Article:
• So far, 319 people have been confirmed to have come down with Ebola in the area, which includes 49 healthcare workers.

  • The biggest problems with containing the outbreak here is the active and ongoing military conflict, because health care workers going in to help essentially have to risk their lives twice.

  • The W H O recommends that they have armed guards to protect against the conflict, and then they risk contracting Ebola itself when helping innocents people.

  • Understandably, this has caused a shortage of health care workers in a country in a region that already had a low supply of them to begin with.

  • While I was in nearby Rwanda, I spoke with a company called Zip Line that is pioneering the use of drones to deliver crucial medical supplies.

  • While Ebola hasn't crossed over yet from the DRC into Rwanda, ziplines rapid services could help to halt the diseases advance if it ever happens.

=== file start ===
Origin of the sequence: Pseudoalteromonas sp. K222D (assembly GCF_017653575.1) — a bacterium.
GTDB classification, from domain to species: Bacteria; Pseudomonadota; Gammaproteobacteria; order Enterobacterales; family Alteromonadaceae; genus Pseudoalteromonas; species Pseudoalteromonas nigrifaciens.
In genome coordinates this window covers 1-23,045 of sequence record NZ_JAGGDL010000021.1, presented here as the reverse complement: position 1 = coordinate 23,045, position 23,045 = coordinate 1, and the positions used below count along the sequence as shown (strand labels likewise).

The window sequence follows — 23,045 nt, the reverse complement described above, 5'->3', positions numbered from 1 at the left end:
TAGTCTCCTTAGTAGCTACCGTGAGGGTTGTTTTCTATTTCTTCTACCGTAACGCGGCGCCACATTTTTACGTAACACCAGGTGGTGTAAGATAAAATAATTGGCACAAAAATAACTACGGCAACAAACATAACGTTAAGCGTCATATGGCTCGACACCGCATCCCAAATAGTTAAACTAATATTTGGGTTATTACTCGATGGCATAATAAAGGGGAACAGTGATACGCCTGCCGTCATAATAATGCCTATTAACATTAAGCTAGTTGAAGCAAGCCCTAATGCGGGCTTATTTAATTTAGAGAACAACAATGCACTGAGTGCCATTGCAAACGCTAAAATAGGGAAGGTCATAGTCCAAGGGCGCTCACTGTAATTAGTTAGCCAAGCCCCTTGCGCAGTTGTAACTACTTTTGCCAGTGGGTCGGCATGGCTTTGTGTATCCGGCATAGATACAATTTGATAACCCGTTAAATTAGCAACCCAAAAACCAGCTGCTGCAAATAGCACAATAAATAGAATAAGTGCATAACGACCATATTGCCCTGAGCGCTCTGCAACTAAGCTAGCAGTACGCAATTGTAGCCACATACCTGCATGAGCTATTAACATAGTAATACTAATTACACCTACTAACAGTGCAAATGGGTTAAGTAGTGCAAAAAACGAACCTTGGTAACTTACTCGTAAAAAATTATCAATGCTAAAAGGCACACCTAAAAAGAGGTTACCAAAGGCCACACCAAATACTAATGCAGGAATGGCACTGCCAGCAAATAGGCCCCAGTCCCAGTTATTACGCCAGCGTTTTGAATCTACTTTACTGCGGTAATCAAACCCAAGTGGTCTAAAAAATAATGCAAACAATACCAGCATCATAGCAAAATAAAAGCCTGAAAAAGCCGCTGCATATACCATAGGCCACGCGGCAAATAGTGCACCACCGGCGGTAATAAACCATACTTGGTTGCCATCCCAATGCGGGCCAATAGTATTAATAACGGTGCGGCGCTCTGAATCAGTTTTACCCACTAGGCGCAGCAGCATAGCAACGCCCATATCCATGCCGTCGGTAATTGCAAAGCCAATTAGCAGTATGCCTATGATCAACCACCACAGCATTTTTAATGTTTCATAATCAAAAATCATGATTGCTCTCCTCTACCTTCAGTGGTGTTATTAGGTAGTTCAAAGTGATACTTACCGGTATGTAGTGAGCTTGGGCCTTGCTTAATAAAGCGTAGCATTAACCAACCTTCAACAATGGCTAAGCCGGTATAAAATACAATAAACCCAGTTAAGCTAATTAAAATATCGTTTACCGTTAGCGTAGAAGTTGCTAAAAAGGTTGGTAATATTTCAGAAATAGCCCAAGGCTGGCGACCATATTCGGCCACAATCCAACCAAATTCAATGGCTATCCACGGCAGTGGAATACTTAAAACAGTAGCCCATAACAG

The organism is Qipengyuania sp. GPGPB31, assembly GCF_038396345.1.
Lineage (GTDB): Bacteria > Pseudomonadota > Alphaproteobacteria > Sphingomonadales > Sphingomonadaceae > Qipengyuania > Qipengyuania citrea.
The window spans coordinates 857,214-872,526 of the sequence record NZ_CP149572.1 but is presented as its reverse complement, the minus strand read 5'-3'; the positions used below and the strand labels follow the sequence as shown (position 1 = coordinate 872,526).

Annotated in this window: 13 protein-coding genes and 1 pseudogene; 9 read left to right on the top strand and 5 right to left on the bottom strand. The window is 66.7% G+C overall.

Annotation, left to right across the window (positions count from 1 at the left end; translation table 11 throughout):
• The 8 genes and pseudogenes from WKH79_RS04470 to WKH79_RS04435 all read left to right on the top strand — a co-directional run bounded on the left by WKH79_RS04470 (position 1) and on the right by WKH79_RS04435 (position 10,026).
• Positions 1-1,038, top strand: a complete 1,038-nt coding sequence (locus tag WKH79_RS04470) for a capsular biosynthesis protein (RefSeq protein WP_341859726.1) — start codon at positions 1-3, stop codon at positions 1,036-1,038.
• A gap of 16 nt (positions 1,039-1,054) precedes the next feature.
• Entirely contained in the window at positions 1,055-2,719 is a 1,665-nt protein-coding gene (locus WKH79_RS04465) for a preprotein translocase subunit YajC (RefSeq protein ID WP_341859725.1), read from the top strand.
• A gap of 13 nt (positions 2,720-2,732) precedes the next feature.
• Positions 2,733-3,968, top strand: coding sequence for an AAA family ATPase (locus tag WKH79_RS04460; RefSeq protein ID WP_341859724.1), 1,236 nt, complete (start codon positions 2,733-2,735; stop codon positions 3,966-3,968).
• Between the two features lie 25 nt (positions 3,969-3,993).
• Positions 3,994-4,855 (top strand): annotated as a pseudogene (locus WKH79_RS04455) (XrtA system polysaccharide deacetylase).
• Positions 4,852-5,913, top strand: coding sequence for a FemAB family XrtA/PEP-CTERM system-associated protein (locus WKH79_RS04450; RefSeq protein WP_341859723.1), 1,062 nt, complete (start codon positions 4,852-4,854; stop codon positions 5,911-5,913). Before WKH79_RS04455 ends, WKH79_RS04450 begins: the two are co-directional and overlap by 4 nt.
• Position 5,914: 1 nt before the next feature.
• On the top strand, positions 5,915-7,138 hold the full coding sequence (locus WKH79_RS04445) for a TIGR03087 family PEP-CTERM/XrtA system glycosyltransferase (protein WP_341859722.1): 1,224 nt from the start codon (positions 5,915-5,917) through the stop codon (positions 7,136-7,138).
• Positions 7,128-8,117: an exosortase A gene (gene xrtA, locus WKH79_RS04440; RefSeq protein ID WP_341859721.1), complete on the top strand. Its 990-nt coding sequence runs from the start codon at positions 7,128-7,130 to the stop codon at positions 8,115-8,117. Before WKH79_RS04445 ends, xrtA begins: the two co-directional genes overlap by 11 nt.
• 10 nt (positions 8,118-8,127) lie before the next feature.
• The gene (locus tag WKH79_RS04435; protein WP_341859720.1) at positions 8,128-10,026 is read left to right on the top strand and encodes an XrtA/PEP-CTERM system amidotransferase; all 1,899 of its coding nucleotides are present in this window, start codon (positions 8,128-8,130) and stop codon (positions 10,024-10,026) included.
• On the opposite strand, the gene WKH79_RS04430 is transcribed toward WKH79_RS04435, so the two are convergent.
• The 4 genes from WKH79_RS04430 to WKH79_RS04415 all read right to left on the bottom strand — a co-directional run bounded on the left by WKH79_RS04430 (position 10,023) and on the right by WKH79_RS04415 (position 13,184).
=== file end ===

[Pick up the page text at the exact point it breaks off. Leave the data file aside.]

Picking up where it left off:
• The drones, The Zip line flies currently on Lee Flyover Rwanda and currently on Lee, deliver blood to people that need it.

  • And like I mentioned previously in this video, most of the people who die from Ebola die because of low blood pressure or fluid loss.

  • Since most infected people who die die within 6 to 16 days of their first symptoms, a matter of days could make the difference between life and death, and the geography of the area doesn't help its mountainous hilly and the roads are mostly dirt to say nothing of the conflict destroying certain parts of the roads in the DRC.

  • Transporting critical in time sensitive supplies is hard by ground but relatively easy by air.

  • Ziplines drones can carry blood to infected patients upto 80 kilometers away in under an hour from their base inside of Rwanda, and they're working on carrying vaccines to one of the most exciting developments in the fight against Ebola has been the RV SV's Ebola vaccine, which is still in the experimental phase and has not been fully approved.